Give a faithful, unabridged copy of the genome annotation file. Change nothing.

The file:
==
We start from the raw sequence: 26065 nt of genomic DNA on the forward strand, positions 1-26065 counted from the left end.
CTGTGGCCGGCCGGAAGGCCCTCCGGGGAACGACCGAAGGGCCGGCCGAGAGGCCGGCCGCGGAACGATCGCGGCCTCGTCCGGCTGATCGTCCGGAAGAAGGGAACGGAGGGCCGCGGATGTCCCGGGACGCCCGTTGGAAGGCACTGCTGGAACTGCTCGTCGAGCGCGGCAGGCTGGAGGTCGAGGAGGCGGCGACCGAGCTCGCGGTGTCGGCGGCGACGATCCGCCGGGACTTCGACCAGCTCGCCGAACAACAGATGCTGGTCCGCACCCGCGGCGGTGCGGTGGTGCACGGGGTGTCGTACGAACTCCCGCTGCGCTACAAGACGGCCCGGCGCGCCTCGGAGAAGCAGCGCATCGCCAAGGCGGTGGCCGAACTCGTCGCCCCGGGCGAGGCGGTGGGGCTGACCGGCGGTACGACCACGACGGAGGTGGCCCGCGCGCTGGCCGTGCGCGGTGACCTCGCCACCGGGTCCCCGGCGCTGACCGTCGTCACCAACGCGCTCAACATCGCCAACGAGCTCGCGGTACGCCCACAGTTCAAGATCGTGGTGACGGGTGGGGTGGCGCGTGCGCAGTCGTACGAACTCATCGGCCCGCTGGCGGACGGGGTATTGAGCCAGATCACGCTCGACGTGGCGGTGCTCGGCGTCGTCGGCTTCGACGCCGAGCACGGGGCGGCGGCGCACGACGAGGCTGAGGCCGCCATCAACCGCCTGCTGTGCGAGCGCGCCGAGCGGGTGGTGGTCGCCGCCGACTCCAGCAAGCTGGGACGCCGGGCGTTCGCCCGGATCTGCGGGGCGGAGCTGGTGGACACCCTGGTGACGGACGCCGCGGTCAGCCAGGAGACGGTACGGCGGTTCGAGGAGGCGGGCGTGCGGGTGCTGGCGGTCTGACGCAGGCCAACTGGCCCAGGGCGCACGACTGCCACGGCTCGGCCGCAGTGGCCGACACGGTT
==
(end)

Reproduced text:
We start from the raw sequence: 26065 nt of genomic DNA on the forward strand, positions 1-26065 counted from the left end.
CTGTGGCCGGCCGGAAGGCCCTCCGGGGAACGACCGAAGGGCCGGCCGAGAGGCCGGCCGCGGAACGATCGCGGCCTCGTCCGGCTGATCGTCCGGAAGAAGGGAACGGAGGGCCGCGGATGTCCCGGGACGCCCGTTGGAAGGCACTGCTGGAACTGCTCGTCGAGCGCGGCAGGCTGGAGGTCGAGGAGGCGGCGACCGAGCTCGCGGTGTCGGCGGCGACGATCCGCCGGGACTTCGACCAGCTCGCCGAACAACAGATGCTGGTCCGCACCCGCGGCGGTGCGGTGGTGCACGGGGTGTCGTACGAACTCCCGCTGCGCTACAAGACGGCCCGGCGCGCCTCGGAGAAGCAGCGCATCGCCAAGGCGGTGGCCGAACTCGTCGCCCCGGGCGAGGCGGTGGGGCTGACCGGCGGTACGACCACGACGGAGGTGGCCCGCGCGCTGGCCGTGCGCGGTGACCTCGCCACCGGGTCCCCGGCGCTGACCGTCGTCACCAACGCGCTCAACATCGCCAACGAGCTCGCGGTACGCCCACAGTTCAAGATCGTGGTGACGGGTGGGGTGGCGCGTGCGCAGTCGTACGAACTCATCGGCCCGCTGGCGGACGGGGTATTGAGCCAGATCACGCTCGACGTGGCGGTGCTCGGCGTCGTCGGCTTCGACGCCGAGCACGGGGCGGCGGCGCACGACGAGGCTGAGGCCGCCATCAACCGCCTGCTGTGCGAGCGCGCCGAGCGGGTGGTGGTCGCCGCCGACTCCAGCAAGCTGGGACGCCGGGCGTTCGCCCGGATCTGCGGGGCGGAGCTGGTGGACACCCTGGTGACGGACGCCGCGGTCAGCCAGGAGACGGTACGGCGGTTCGAGGAGGCGGGCGTGCGGGTGCTGGCGGTCTGACGCAGGCCAACTGGCCCAGGGCGCACGACTGCCACGGCTCGGCCGCAGTGGCCGACACGGTT